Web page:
Cookies on this website

We use cookies to ensure that we give you the best experience on our website. If you click 'Accept all cookies' we'll assume that you are happy to receive all cookies and you won't see this message again. If you click 'Reject all non-essential cookies' only necessary cookies providing core functionality such as security, network management, and accessibility will be enabled. Click 'Find out more' for information on how to change your cookie settings.

The behavioural response of Rhodobacter sphaeroides to temporal changes in the concentration of chemoeffectors, and to stimuli affecting electron transport, was analysed using tethered cells. Populations of photosynthetically grown tethered cells of R. sphaeroides showed a transient response, a stop followed by adaptation, to a stepwise reduction in the concentration of chemoattractants (such as organic acids or sugars) and terminal electron acceptors. A step-down response was also measured in free swimming cells to a reduction in light intensity. As this response appears to apply to all effectors this suggests that there is a sensory pathway in anaerobically grown R. sphaeroides which responds primarily to a reduction in a stimulus. R. sphaeroides therefore responds when moving down a concentration gradient. This is the inverse of the classical Escherichia coli-Salmonella typhimurium model of bacterial sensory behaviour in which bacteria respond primarily when there is an increase in an attractant concentration, i.e. when moving up a gradient. R. sphaeroides does show a chemokinetic response to an increase in concentration of a limited number of compounds but this response is sustained and accompanied by an increase in the rate of flagellar rotation and therefore not simply equivalent to the transient increase in smooth swimming measured in E. coli on addition of an attractant.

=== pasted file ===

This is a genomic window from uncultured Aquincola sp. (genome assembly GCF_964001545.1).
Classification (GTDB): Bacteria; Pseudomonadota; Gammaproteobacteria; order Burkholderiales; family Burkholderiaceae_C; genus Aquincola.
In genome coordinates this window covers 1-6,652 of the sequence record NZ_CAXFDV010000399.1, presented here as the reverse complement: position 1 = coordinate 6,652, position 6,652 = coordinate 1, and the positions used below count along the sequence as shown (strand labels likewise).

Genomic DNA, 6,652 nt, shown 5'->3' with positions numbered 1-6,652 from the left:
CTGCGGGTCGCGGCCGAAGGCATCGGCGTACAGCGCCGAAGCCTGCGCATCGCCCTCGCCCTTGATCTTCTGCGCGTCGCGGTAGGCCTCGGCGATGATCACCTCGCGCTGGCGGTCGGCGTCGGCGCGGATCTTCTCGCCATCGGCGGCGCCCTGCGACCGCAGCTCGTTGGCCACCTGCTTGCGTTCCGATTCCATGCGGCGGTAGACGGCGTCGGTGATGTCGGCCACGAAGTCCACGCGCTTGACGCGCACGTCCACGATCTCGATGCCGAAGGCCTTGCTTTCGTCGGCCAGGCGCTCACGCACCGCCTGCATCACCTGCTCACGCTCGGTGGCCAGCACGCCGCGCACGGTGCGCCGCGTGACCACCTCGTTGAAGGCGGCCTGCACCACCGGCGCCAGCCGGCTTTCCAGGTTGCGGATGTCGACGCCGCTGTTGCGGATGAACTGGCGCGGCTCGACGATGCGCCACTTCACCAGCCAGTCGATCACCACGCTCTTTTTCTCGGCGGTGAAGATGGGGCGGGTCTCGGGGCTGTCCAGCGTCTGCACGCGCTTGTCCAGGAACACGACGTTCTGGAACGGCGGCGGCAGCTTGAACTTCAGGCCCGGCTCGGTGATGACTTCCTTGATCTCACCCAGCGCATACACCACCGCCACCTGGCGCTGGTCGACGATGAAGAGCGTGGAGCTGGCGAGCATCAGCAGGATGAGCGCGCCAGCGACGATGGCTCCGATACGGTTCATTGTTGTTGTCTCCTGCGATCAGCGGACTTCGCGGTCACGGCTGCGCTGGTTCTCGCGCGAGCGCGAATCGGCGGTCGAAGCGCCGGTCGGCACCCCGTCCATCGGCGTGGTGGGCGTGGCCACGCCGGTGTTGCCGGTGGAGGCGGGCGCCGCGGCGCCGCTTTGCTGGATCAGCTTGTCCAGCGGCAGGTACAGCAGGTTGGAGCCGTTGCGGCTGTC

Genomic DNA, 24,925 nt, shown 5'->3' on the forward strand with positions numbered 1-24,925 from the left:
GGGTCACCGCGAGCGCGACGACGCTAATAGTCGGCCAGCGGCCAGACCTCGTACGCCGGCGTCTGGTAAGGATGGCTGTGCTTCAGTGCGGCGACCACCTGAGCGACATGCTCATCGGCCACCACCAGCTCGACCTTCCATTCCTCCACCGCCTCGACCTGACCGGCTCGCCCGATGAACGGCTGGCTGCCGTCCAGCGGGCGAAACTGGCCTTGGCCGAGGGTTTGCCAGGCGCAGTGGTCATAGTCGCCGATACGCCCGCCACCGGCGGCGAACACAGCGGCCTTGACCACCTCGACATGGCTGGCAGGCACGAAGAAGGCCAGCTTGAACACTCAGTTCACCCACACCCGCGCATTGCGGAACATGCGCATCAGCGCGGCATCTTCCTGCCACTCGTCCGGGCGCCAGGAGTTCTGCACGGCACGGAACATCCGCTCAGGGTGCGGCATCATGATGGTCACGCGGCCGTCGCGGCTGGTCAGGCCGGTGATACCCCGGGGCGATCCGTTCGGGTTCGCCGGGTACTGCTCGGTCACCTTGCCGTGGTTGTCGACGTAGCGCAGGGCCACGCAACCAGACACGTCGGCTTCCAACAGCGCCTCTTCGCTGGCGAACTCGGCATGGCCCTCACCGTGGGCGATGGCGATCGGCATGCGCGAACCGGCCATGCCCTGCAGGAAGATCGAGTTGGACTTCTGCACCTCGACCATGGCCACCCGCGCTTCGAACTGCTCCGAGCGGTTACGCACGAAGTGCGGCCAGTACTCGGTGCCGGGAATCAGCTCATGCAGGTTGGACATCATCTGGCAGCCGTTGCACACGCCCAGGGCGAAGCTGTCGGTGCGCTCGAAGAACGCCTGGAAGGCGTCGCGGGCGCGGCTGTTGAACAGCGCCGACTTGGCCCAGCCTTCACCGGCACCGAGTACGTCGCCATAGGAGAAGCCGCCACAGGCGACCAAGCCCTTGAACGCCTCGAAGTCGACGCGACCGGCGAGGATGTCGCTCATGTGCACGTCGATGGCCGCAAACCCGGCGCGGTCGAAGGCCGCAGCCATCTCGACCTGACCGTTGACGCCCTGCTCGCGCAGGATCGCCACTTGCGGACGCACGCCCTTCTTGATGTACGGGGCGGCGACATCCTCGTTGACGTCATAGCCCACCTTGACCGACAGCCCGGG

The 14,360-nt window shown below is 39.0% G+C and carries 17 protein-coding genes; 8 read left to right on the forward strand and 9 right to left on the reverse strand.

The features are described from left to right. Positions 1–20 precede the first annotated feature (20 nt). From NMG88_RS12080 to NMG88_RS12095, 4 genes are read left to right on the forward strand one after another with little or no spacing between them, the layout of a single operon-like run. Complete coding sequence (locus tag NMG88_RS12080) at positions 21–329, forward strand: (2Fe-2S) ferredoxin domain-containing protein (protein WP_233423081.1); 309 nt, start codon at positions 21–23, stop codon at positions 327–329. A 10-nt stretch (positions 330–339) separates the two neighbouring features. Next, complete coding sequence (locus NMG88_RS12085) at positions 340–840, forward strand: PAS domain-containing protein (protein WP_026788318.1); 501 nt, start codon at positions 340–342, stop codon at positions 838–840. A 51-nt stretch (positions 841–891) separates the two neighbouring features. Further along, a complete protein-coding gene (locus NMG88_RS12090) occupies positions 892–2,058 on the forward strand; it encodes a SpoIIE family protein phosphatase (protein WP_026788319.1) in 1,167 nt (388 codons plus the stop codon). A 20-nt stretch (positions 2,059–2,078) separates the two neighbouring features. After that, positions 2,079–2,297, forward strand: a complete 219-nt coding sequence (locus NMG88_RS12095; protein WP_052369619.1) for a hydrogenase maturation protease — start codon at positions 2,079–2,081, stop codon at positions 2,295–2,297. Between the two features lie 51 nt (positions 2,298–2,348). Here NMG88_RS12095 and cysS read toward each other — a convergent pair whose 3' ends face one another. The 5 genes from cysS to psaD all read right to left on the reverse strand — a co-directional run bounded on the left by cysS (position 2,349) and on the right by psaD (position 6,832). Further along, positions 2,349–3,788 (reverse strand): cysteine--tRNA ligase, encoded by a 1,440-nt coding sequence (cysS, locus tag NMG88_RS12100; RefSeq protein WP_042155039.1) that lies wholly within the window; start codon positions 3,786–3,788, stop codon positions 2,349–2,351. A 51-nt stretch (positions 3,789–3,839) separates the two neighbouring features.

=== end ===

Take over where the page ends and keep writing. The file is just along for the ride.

Original publication




Journal article


Microbiology (Reading)

Publication Date



142 ( Pt 3)


593 - 599


Chemotaxis, Escherichia coli, Light, Rhodobacter sphaeroides, Salmonella typhimurium